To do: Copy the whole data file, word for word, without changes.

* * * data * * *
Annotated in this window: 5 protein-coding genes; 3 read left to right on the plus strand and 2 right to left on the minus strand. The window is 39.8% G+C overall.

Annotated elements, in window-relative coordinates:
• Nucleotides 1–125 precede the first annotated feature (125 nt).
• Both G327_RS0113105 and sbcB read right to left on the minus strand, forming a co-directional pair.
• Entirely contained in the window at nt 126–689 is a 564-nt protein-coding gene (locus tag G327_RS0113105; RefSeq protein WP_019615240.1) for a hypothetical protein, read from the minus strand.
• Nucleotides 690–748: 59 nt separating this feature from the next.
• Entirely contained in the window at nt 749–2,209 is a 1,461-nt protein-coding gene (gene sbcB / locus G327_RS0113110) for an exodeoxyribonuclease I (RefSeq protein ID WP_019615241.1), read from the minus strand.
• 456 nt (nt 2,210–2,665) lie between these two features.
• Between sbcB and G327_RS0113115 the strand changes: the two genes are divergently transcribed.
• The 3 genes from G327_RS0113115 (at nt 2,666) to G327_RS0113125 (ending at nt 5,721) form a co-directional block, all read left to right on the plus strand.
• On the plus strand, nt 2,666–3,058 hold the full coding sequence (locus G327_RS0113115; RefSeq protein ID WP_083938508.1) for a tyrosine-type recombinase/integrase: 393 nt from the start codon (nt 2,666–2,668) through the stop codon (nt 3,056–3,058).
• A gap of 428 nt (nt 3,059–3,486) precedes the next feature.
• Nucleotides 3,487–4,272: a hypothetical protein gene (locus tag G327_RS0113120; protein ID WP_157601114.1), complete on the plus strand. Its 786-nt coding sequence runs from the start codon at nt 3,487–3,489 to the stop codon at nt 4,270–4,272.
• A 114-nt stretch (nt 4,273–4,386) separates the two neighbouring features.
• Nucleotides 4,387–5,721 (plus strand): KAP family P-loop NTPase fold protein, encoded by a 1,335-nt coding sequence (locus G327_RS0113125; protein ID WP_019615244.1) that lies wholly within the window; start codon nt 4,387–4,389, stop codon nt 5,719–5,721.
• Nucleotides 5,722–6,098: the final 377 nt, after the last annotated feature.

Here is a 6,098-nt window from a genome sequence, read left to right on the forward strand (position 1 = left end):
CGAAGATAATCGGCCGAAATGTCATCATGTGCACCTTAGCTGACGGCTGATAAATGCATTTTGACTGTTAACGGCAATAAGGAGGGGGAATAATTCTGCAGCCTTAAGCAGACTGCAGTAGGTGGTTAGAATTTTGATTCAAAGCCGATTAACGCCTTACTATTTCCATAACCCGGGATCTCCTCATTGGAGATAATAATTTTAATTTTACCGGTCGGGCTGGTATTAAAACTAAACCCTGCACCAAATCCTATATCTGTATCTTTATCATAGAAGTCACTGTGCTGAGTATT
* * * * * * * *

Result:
Annotated in this window: 5 protein-coding genes; 3 read left to right on the plus strand and 2 right to left on the minus strand. The window is 39.8% G+C overall.

Annotated elements, in window-relative coordinates:
• Nucleotides 1–125 precede the first annotated feature (125 nt).
• Both G327_RS0113105 and sbcB read right to left on the minus strand, forming a co-directional pair.
• Entirely contained in the window at nt 126–689 is a 564-nt protein-coding gene (locus tag G327_RS0113105; RefSeq protein WP_019615240.1) for a hypothetical protein, read from the minus strand.
• Nucleotides 690–748: 59 nt separating this feature from the next.
• Entirely contained in the window at nt 749–2,209 is a 1,461-nt protein-coding gene (gene sbcB / locus G327_RS0113110) for an exodeoxyribonuclease I (RefSeq protein ID WP_019615241.1), read from the minus strand.
• 456 nt (nt 2,210–2,665) lie between these two features.
• Between sbcB and G327_RS0113115 the strand changes: the two genes are divergently transcribed.
• The 3 genes from G327_RS0113115 (at nt 2,666) to G327_RS0113125 (ending at nt 5,721) form a co-directional block, all read left to right on the plus strand.
• On the plus strand, nt 2,666–3,058 hold the full coding sequence (locus G327_RS0113115; RefSeq protein ID WP_083938508.1) for a tyrosine-type recombinase/integrase: 393 nt from the start codon (nt 2,666–2,668) through the stop codon (nt 3,056–3,058).
• A gap of 428 nt (nt 3,059–3,486) precedes the next feature.
• Nucleotides 3,487–4,272: a hypothetical protein gene (locus tag G327_RS0113120; protein ID WP_157601114.1), complete on the plus strand. Its 786-nt coding sequence runs from the start codon at nt 3,487–3,489 to the stop codon at nt 4,270–4,272.
• A 114-nt stretch (nt 4,273–4,386) separates the two neighbouring features.
• Nucleotides 4,387–5,721 (plus strand): KAP family P-loop NTPase fold protein, encoded by a 1,335-nt coding sequence (locus G327_RS0113125; protein ID WP_019615244.1) that lies wholly within the window; start codon nt 4,387–4,389, stop codon nt 5,719–5,721.
• Nucleotides 5,722–6,098: the final 377 nt, after the last annotated feature.

Here is a 6,098-nt window from a genome sequence, read left to right on the forward strand (position 1 = left end):
CGAAGATAATCGGCCGAAATGTCATCATGTGCACCTTAGCTGACGGCTGATAAATGCATTTTGACTGTTAACGGCAATAAGGAGGGGGAATAATTCTGCAGCCTTAAGCAGACTGCAGTAGGTGGTTAGAATTTTGATTCAAAGCCGATTAACGCCTTACTATTTCCATAACCCGGGATCTCCTCATTGGAGATAATAATTTTAATTTTACCGGTCGGGCTGGTATTAAAACTAAACCCTGCACCAAATCCTATATCTGTATCTTTATCATAGAAGTCACTGTGCTGAGTATT